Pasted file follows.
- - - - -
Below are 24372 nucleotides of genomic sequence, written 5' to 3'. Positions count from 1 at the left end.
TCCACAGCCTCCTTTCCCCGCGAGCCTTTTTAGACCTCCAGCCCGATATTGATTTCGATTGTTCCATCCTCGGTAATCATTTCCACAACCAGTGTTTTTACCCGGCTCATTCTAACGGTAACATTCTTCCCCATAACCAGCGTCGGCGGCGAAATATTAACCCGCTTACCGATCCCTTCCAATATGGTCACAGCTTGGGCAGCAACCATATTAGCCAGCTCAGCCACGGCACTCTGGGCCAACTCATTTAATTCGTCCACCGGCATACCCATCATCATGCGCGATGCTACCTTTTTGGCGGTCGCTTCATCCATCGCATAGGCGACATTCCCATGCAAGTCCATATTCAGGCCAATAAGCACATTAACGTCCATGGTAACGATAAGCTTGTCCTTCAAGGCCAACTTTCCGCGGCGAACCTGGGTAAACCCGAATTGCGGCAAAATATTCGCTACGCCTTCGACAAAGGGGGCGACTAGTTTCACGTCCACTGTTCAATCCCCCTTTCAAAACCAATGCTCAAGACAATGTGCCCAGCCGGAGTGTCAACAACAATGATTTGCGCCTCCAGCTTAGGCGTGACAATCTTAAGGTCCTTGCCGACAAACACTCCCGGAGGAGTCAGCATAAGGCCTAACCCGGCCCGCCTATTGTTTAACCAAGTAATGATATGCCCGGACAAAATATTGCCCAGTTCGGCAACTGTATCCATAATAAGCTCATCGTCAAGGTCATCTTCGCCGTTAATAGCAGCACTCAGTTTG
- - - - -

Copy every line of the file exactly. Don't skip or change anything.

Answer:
Below are 24372 nucleotides of genomic sequence, written 5' to 3'. Positions count from 1 at the left end.
TCCACAGCCTCCTTTCCCCGCGAGCCTTTTTAGACCTCCAGCCCGATATTGATTTCGATTGTTCCATCCTCGGTAATCATTTCCACAACCAGTGTTTTTACCCGGCTCATTCTAACGGTAACATTCTTCCCCATAACCAGCGTCGGCGGCGAAATATTAACCCGCTTACCGATCCCTTCCAATATGGTCACAGCTTGGGCAGCAACCATATTAGCCAGCTCAGCCACGGCACTCTGGGCCAACTCATTTAATTCGTCCACCGGCATACCCATCATCATGCGCGATGCTACCTTTTTGGCGGTCGCTTCATCCATCGCATAGGCGACATTCCCATGCAAGTCCATATTCAGGCCAATAAGCACATTAACGTCCATGGTAACGATAAGCTTGTCCTTCAAGGCCAACTTTCCGCGGCGAACCTGGGTAAACCCGAATTGCGGCAAAATATTCGCTACGCCTTCGACAAAGGGGGCGACTAGTTTCACGTCCACTGTTCAATCCCCCTTTCAAAACCAATGCTCAAGACAATGTGCCCAGCCGGAGTGTCAACAACAATGATTTGCGCCTCCAGCTTAGGCGTGACAATCTTAAGGTCCTTGCCGACAAACACTCCCGGAGGAGTCAGCATAAGGCCTAACCCGGCCCGCCTATTGTTTAACCAAGTAATGATATGCCCGGACAAAATATTGCCCAGTTCGGCAACTGTATCCATAATAAGCTCATCGTCAAGGTCATCTTCGCCGTTAATAGCAGCACTCAGTTTG